Life is not Fair

Elliot Rodger, the most recent volatile weirdo who will gain a certain form of insidious infamy for all the wrong reasons, thought that life was out to get him. I won't encourage you to scour his manifesto or take a closer look at his repetitive, rambling video diatribes in which he laments his lack of female companionship or connection with the world around him.

The Today Show ran a synopsis of this guy's general worldview. Just like Rodger himself, his outlook is neither healthy nor realistic. He falls back on the lazy regurgitation of the unseen and unidentified "them" and "they"--all of those oppressive societal forces that conspired to keep him a 22-year-old virgin and ostracize him from the rest of the world.

Man, give it a rest. 

You stabbed three people, then went on a rampage in a BMW no doubt provided to you by your wealthy father. Your misogynistic ramblings and anger toward women and happy couples is pathetic. Girls won't talk to you at a party? Oh, so the answer then should be to push them from a 10-foot ledge in your "dark, hate-fueled rage."

This guy feels invisible. He feels alone. He feels neglected.

How do you think the families of those he murdered feel? I can tell you that Richard Martinez, the father of one of the victims (who was shot because he had the temerity to frequent a convenience store in this psycho's path of destruction), is fed up.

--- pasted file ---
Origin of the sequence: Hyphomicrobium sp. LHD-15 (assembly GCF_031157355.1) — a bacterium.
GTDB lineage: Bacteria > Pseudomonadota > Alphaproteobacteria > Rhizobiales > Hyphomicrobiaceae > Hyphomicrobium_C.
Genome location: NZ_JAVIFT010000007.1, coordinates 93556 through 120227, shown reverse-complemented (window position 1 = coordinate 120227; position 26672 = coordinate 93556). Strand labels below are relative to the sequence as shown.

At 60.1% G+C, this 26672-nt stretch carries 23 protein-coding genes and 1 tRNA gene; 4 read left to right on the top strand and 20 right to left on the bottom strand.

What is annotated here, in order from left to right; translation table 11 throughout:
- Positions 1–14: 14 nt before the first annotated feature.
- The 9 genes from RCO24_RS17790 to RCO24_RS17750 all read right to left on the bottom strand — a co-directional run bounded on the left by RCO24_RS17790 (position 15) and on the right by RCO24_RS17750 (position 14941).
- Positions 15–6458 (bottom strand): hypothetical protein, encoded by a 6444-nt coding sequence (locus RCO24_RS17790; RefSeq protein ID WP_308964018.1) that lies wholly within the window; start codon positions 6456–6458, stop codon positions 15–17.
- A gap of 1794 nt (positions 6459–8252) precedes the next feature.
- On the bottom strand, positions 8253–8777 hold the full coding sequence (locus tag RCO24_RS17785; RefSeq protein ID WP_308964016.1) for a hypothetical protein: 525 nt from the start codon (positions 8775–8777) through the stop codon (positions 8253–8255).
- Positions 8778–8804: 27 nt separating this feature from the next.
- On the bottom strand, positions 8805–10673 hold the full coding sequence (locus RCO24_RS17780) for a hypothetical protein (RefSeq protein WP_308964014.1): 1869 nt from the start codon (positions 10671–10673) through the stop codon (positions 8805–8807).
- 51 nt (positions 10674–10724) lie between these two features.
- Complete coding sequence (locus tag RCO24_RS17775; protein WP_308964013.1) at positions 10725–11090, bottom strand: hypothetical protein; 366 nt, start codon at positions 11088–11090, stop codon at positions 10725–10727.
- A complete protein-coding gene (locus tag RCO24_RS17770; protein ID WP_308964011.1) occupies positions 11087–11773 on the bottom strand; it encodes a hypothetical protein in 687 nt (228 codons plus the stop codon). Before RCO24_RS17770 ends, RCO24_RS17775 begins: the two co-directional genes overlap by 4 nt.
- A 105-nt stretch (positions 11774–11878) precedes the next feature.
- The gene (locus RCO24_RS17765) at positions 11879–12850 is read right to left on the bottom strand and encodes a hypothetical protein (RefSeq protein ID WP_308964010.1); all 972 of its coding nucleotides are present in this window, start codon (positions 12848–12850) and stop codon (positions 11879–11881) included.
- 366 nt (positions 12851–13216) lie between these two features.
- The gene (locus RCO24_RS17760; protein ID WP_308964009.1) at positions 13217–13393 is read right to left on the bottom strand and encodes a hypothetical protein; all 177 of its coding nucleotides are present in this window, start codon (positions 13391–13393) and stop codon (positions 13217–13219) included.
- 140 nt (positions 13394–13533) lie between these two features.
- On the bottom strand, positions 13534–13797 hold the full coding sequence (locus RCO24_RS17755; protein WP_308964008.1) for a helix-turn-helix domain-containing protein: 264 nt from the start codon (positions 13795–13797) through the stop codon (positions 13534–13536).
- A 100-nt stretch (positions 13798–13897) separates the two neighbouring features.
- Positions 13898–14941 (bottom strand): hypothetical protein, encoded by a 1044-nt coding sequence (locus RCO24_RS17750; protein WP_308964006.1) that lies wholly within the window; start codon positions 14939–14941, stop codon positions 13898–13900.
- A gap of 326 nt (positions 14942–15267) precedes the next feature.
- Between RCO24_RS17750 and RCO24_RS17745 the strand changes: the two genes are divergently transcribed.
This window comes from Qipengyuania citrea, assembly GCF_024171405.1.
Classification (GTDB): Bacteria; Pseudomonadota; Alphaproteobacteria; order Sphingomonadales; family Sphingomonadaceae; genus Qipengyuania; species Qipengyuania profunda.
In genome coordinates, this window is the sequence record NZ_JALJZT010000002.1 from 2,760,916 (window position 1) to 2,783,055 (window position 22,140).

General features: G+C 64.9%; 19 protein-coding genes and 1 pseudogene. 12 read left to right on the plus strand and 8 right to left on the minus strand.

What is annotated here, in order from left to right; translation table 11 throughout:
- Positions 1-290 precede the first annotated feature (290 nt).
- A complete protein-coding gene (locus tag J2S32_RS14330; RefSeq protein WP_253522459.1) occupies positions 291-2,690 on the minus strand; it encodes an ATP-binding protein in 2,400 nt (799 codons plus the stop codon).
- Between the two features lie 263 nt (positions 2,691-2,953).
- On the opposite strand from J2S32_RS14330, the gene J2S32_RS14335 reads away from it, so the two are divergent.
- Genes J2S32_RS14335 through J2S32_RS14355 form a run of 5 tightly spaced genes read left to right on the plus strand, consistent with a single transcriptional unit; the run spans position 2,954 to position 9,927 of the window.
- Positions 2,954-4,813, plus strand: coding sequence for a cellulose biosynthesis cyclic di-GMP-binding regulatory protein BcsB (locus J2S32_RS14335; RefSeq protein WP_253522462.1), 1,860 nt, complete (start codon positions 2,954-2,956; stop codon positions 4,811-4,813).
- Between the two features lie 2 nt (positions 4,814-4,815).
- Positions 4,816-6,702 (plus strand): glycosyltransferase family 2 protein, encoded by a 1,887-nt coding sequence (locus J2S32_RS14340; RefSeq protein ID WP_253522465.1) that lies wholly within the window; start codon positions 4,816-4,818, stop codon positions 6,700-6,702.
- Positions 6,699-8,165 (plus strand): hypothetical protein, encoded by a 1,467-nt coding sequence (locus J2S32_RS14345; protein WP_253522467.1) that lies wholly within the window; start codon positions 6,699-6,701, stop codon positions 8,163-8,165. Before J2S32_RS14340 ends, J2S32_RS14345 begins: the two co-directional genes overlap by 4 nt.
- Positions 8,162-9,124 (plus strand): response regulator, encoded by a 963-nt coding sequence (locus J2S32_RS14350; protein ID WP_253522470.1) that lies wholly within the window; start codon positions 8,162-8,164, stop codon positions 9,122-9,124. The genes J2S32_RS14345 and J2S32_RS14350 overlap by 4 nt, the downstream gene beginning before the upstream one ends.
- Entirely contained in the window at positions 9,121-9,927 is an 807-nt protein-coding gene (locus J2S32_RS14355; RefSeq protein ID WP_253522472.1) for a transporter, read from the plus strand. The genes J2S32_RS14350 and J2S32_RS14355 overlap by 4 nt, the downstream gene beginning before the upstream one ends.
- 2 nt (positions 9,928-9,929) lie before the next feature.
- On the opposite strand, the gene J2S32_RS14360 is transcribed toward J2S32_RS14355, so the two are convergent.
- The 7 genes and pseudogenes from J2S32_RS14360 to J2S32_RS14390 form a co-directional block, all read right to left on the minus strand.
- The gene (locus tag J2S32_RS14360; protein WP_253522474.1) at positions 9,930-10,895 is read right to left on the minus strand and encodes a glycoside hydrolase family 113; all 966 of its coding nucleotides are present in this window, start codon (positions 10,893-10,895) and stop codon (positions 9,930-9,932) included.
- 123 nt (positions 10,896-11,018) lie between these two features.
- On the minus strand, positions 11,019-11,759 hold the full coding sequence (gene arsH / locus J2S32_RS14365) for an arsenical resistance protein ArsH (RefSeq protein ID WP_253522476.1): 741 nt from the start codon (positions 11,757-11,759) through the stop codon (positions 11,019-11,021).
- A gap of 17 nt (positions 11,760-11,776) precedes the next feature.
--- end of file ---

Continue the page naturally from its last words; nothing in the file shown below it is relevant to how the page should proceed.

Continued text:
Rodger should have never had a gun. His own parents called the police on him three times in the last year, when his spooky youTube ramblings became more than a little unsettling.

“Why did Chris die? Chris died because of craven, irresponsible politicians and the N.R.A.,” he said. “They talk about gun rights. What about Chris’s right to live? When will this insanity stop? When will enough people say, ‘Stop this madness; we don’t have to live like this?’ Too many have died. We should say to ourselves: not one more.”
This is another terrible national story, and we'll file it right up there with what happened at Sandy Hook Elementary and Columbine and Virginia Tech. You know the commonality in those three stories? Mentally ill people with grudges against nobody in particular and access to guns. 

But there's nothing wrong with our system for regulating access to firearms, right? It works just fine...

Rodger laments the things that his father never told him. He claims that his old man never told him how to "get girls," like women are something you just browse for at Costco or stalk on the rolling plains of female land before stuffing them in a sack and taking them home. 

How about this, weirdo? You make your own luck. Life's not fair, but you had advantages. You were attending a nice school near California's beaches. You had two parents who were at least concerned enough about you to attempt to enlist help from others in the interests of your general welfare. 

The sad reality is that there are scads of people like Rodger out there (and like Cho, and Harris, and Klebold, and Lanza, and...), and the innocent people in their paths of destruction don't stand a chance. Richard Martinez is right: we lack the cultural will to protect the general population from delusional folks like Rodger who, despite his considerable advantages, never understood a principle that most of us learn at the age of five: Life is not fair.

Life is not fair, and a person has to make his or her own luck. Blaming your own failings on social forces that you can never quite identify and then killing others indiscriminately in your own violent meltdown merely exposes you as the petulant, culturally obtuse child that you are.

Culture didn't make you that way. You did it to yourself, and then you confirmed your condition in perpetuity by acting out your own self-fulfilling prophecy...


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